Checking date: 09/09/2020

Course: 2021/2022

Game Theory
Study: Master in Social Sciences (325)

Coordinating teacher: DOMENECH FELIU, JORDI

Department assigned to the subject: Department of Social Sciences

Type: Compulsory
ECTS Credits: 5.0 ECTS


Core Competences Possess and understand knowledge that provides a basis or opportunity to be original in the development and/or application of ideas, often in a research context. Students know how to apply their acquired knowledge and problem-solving skills in new or unfamiliar settings within broader (or multidisciplinary) contexts related to their field of study. Students are able to integrate knowledge and face the complexity of making judgments based on incomplete or limited information that includes reflections on the social and ethical responsibilities linked to the application of their knowledge and judgments. Students know how to communicate their conclusions and the knowledge and the reasons behind them to both specialised and non-specialised audiences in a clear and unambiguous way. Students possess the learning skills that will enable them to continue studying in a way that will be largely self-directed or autonomous. General Competences To understand analytical tools from economics and political science. To understand and know how to synthesize the main theories into one or more contemporary debates in the social sciences. To develop a scientific argument with clarity and precision. Specific Competencies Apply formal models in the study of strategic decisions, negotiation and delegation processes and collective action phenomena. Learning outcomes 1. Ability to calculate normal game equilibriums. 2. Ability to calculate game equilibriums extensively. 3. Ability to calculate the equilibriums of repeated games. 4. Ability to model situations of incomplete information. 5. Knowledge of the main negotiation models. 6. Knowledge of Nash equilibrium refinements. 7. Ability to analyze the problems of multiplicity of equilibriums. 8. Ability to formulate game theory models applied to strategic problems in the social sciences.
Skills and learning outcomes
Description of contents: programme
Static Games. Normal Form. Solution Concepts. Mixed Strategies. Continuous Variables Introduction to Dynamic Games. Continuous Variables Dynamic Games with imperfect information Credibility and Strategic Commitment Bargaining Finitely Repeated Games Infinitely Repeated Games Bayesian Games Other topics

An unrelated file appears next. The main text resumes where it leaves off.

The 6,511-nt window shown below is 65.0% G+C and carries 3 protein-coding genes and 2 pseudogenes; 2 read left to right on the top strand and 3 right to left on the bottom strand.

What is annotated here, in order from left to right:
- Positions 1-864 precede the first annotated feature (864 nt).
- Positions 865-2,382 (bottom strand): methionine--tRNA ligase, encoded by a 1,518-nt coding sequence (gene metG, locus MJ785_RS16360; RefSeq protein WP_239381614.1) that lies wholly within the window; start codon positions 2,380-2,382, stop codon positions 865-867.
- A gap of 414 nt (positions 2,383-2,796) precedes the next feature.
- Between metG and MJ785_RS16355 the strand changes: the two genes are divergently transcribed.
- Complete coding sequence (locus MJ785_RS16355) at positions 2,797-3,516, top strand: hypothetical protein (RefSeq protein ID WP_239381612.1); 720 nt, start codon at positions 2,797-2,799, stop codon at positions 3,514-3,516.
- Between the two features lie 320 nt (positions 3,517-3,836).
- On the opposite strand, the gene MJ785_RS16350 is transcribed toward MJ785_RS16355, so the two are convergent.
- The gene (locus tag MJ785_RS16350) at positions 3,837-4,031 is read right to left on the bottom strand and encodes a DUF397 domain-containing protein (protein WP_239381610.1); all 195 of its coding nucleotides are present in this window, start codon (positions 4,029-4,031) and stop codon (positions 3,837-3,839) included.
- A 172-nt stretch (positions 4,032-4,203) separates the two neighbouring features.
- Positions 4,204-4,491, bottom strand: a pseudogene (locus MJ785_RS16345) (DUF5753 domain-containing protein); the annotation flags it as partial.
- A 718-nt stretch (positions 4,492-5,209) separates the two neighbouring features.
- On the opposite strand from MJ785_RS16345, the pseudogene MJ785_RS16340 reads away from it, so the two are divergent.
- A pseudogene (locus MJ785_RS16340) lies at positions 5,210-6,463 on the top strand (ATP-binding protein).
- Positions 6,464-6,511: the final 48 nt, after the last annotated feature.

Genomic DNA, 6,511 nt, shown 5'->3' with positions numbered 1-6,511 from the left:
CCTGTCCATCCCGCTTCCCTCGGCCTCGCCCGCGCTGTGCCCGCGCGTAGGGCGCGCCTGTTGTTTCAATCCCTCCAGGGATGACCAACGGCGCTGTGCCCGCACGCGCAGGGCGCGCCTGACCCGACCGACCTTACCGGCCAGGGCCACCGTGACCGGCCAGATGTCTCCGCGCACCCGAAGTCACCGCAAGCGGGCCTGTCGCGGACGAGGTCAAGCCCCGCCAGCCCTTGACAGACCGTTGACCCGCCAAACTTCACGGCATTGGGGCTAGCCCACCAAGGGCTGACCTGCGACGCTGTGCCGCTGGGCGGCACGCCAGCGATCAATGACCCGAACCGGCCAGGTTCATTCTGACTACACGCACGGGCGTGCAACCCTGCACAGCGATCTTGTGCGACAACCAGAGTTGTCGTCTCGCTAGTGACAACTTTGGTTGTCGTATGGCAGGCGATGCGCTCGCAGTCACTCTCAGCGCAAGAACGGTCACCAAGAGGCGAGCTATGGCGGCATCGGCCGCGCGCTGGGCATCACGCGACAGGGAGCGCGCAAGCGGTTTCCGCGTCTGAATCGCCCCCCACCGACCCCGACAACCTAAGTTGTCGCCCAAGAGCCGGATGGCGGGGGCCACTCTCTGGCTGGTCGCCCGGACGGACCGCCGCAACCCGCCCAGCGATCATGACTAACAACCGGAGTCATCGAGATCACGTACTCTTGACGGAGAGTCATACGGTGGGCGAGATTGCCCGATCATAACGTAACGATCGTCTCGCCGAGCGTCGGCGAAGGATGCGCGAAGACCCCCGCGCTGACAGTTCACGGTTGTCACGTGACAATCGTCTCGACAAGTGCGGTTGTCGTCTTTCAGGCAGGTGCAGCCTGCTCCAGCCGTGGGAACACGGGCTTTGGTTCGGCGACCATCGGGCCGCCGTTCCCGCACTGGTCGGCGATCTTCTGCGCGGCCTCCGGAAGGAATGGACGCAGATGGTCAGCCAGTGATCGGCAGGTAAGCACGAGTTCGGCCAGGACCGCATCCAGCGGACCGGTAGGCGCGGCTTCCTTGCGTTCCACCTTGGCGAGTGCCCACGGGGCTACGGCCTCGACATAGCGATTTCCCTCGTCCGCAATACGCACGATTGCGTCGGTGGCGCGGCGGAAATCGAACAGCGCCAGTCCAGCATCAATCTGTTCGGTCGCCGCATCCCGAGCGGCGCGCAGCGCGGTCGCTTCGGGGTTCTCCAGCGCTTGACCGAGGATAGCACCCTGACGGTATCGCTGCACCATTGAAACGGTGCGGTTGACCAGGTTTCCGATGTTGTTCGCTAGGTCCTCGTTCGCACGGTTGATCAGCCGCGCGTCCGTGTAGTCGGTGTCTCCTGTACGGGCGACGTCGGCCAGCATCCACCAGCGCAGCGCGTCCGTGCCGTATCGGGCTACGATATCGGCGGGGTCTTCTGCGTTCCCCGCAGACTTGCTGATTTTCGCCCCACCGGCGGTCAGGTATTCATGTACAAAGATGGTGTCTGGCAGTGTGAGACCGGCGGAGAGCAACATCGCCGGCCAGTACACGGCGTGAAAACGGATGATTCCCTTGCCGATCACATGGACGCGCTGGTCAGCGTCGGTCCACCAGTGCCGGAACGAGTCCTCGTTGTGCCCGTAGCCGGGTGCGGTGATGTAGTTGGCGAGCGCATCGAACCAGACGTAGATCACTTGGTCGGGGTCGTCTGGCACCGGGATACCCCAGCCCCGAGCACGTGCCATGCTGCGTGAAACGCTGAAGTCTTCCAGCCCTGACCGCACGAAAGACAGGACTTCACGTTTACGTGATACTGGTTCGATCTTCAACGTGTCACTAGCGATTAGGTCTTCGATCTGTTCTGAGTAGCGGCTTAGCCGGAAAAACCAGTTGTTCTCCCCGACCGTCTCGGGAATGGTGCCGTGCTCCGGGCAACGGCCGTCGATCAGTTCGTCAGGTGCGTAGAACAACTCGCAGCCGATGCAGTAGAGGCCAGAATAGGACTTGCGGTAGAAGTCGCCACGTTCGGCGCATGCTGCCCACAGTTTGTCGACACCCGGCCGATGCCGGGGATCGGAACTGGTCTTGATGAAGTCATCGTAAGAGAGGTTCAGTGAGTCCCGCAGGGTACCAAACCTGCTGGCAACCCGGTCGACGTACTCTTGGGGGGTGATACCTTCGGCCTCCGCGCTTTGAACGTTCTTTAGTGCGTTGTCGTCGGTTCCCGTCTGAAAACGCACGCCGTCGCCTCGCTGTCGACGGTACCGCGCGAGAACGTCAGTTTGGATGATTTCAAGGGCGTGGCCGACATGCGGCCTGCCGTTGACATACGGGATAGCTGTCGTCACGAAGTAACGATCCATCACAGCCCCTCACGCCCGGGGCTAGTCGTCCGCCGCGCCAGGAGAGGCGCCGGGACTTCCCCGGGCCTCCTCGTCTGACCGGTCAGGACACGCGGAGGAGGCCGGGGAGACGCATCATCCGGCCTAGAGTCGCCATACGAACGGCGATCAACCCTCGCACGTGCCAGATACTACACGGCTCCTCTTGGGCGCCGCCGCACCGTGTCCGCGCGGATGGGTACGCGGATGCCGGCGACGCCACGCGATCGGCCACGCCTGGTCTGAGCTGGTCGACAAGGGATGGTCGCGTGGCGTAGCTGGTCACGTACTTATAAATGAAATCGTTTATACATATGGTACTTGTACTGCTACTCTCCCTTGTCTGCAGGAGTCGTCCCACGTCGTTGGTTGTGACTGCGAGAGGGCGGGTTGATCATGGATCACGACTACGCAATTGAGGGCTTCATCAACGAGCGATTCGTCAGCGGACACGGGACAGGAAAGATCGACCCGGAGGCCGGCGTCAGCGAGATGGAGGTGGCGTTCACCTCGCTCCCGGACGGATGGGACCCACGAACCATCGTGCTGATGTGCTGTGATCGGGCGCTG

Learning activities and methodology
TRAINING ACTIVITIES Theoretical class Practical classes Tutorials Individual student work TEACHING METHODS Presentations in the professor's lecture room with computer and audiovisual support, in which the main concepts of the subject are developed and a bibliography is provided to complement the students' learning. Critical reading of texts recommended by the subject professor: Press articles, reports, manuals and/or academic articles, either for later discussion in class, or to expand and consolidate knowledge of the subject. Resolution of practical cases, problems, etc. raised by the professor, either individually or in a group. Presentation and discussion in class, under the moderation of the professor, of topics related to the content of the subject, as well as practical case studies. Developing pieces of work and reports, individually or in group.
Assessment System
Basic Bibliography
  • Gibbons, R. Game Theory for Applied Economists. Princeton University Press. 1992
  • McCarty, Nolan; Meirowitz, Adam. Political Game Theory: An Introduction. Cambridge University Press. 2007
  • Morrow, James D.. Gme theory for political scientists. Princeton University Press. 1994
Additional Bibliography
  • Dixit, A., Skeath, S; Reiley, DH. Games of strategy. WW Norton. 2010
  • Dixit, A.; B. Nalebuff. The Art of Strategy. WW Norton. 2010
  • Fudenberg, D.; J. Tirole. Game theory. MIT Press. 1991
  • Myerson, R.. Game theory. Harvard University Press. 1997
  • Osborne, M.. An Introduction to Game Theory. Oxford University Press. 2003
  • Osborne, M.; Rubinstein, A.. A course in game theory. MIT Press. 1994

The course syllabus and the academic weekly planning may change due academic events or other reasons.